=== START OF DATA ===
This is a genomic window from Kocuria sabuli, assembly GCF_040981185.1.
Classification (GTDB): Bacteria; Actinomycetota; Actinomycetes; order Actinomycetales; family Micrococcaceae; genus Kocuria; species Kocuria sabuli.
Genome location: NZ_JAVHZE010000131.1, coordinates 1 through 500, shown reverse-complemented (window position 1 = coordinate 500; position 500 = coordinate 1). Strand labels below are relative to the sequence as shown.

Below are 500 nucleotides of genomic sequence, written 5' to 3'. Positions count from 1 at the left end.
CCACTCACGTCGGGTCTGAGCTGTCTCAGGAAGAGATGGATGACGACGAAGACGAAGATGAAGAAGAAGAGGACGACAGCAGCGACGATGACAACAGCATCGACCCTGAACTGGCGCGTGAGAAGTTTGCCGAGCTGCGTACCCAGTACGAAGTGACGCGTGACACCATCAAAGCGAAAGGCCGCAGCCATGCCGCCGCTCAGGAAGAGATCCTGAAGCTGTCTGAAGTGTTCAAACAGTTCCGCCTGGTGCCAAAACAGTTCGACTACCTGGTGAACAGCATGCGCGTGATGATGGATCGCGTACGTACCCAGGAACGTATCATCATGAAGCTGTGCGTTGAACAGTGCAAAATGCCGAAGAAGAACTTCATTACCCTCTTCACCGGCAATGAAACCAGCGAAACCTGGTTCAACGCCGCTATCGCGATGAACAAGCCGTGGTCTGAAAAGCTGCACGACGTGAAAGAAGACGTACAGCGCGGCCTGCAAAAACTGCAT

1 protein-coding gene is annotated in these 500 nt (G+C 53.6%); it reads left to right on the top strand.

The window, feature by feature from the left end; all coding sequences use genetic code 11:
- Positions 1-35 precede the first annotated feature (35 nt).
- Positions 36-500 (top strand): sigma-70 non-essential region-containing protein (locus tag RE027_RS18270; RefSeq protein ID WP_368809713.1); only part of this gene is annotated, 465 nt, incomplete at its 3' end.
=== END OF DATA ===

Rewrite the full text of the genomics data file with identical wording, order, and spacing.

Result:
This is a genomic window from Kocuria sabuli, assembly GCF_040981185.1.
Classification (GTDB): Bacteria; Actinomycetota; Actinomycetes; order Actinomycetales; family Micrococcaceae; genus Kocuria; species Kocuria sabuli.
Genome location: NZ_JAVHZE010000131.1, coordinates 1 through 500, shown reverse-complemented (window position 1 = coordinate 500; position 500 = coordinate 1). Strand labels below are relative to the sequence as shown.

Below are 500 nucleotides of genomic sequence, written 5' to 3'. Positions count from 1 at the left end.
CCACTCACGTCGGGTCTGAGCTGTCTCAGGAAGAGATGGATGACGACGAAGACGAAGATGAAGAAGAAGAGGACGACAGCAGCGACGATGACAACAGCATCGACCCTGAACTGGCGCGTGAGAAGTTTGCCGAGCTGCGTACCCAGTACGAAGTGACGCGTGACACCATCAAAGCGAAAGGCCGCAGCCATGCCGCCGCTCAGGAAGAGATCCTGAAGCTGTCTGAAGTGTTCAAACAGTTCCGCCTGGTGCCAAAACAGTTCGACTACCTGGTGAACAGCATGCGCGTGATGATGGATCGCGTACGTACCCAGGAACGTATCATCATGAAGCTGTGCGTTGAACAGTGCAAAATGCCGAAGAAGAACTTCATTACCCTCTTCACCGGCAATGAAACCAGCGAAACCTGGTTCAACGCCGCTATCGCGATGAACAAGCCGTGGTCTGAAAAGCTGCACGACGTGAAAGAAGACGTACAGCGCGGCCTGCAAAAACTGCAT

1 protein-coding gene is annotated in these 500 nt (G+C 53.6%); it reads left to right on the top strand.

The window, feature by feature from the left end; all coding sequences use genetic code 11:
- Positions 1-35 precede the first annotated feature (35 nt).
- Positions 36-500 (top strand): sigma-70 non-essential region-containing protein (locus tag RE027_RS18270; RefSeq protein ID WP_368809713.1); only part of this gene is annotated, 465 nt, incomplete at its 3' end.